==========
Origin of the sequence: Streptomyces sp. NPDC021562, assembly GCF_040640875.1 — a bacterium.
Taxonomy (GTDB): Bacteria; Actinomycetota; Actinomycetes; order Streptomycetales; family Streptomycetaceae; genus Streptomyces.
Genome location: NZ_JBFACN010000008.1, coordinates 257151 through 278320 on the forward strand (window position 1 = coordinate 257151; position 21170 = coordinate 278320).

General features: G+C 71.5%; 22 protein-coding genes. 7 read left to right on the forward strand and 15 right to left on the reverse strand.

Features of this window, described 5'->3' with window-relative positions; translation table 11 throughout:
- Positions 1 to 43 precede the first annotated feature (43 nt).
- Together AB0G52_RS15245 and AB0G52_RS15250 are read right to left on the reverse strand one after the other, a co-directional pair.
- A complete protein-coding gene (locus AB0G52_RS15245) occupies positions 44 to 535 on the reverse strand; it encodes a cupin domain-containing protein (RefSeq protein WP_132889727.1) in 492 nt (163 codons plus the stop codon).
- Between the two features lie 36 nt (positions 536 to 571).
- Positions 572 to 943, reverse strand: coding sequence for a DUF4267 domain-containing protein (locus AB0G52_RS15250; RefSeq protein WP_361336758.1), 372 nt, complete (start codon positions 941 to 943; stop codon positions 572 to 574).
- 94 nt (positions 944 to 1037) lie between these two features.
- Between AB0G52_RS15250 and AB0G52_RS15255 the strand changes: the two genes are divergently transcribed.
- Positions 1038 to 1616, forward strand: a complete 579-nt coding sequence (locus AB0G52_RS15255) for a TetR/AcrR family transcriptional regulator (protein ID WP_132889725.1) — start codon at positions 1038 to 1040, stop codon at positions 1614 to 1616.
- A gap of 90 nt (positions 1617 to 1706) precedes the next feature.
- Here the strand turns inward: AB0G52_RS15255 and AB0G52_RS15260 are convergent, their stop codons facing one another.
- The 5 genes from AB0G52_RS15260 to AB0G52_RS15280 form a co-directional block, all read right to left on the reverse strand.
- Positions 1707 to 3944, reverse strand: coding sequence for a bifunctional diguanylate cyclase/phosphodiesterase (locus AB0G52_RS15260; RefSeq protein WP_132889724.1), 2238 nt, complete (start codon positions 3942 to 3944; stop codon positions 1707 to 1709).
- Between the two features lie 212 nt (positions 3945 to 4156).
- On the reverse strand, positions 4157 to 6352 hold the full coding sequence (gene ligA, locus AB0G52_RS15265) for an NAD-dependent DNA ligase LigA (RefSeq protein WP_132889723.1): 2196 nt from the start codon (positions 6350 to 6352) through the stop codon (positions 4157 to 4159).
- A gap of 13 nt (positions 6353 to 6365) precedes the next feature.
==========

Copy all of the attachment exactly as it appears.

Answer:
Origin of the sequence: Streptomyces sp. NPDC021562, assembly GCF_040640875.1 — a bacterium.
Taxonomy (GTDB): Bacteria; Actinomycetota; Actinomycetes; order Streptomycetales; family Streptomycetaceae; genus Streptomyces.
Genome location: NZ_JBFACN010000008.1, coordinates 257151 through 278320 on the forward strand (window position 1 = coordinate 257151; position 21170 = coordinate 278320).

General features: G+C 71.5%; 22 protein-coding genes. 7 read left to right on the forward strand and 15 right to left on the reverse strand.

Features of this window, described 5'->3' with window-relative positions; translation table 11 throughout:
- Positions 1 to 43 precede the first annotated feature (43 nt).
- Together AB0G52_RS15245 and AB0G52_RS15250 are read right to left on the reverse strand one after the other, a co-directional pair.
- A complete protein-coding gene (locus AB0G52_RS15245) occupies positions 44 to 535 on the reverse strand; it encodes a cupin domain-containing protein (RefSeq protein WP_132889727.1) in 492 nt (163 codons plus the stop codon).
- Between the two features lie 36 nt (positions 536 to 571).
- Positions 572 to 943, reverse strand: coding sequence for a DUF4267 domain-containing protein (locus AB0G52_RS15250; RefSeq protein WP_361336758.1), 372 nt, complete (start codon positions 941 to 943; stop codon positions 572 to 574).
- 94 nt (positions 944 to 1037) lie between these two features.
- Between AB0G52_RS15250 and AB0G52_RS15255 the strand changes: the two genes are divergently transcribed.
- Positions 1038 to 1616, forward strand: a complete 579-nt coding sequence (locus AB0G52_RS15255) for a TetR/AcrR family transcriptional regulator (protein ID WP_132889725.1) — start codon at positions 1038 to 1040, stop codon at positions 1614 to 1616.
- A gap of 90 nt (positions 1617 to 1706) precedes the next feature.
- Here the strand turns inward: AB0G52_RS15255 and AB0G52_RS15260 are convergent, their stop codons facing one another.
- The 5 genes from AB0G52_RS15260 to AB0G52_RS15280 form a co-directional block, all read right to left on the reverse strand.
- Positions 1707 to 3944, reverse strand: coding sequence for a bifunctional diguanylate cyclase/phosphodiesterase (locus AB0G52_RS15260; RefSeq protein WP_132889724.1), 2238 nt, complete (start codon positions 3942 to 3944; stop codon positions 1707 to 1709).
- Between the two features lie 212 nt (positions 3945 to 4156).
- On the reverse strand, positions 4157 to 6352 hold the full coding sequence (gene ligA, locus AB0G52_RS15265) for an NAD-dependent DNA ligase LigA (RefSeq protein WP_132889723.1): 2196 nt from the start codon (positions 6350 to 6352) through the stop codon (positions 4157 to 4159).
- A gap of 13 nt (positions 6353 to 6365) precedes the next feature.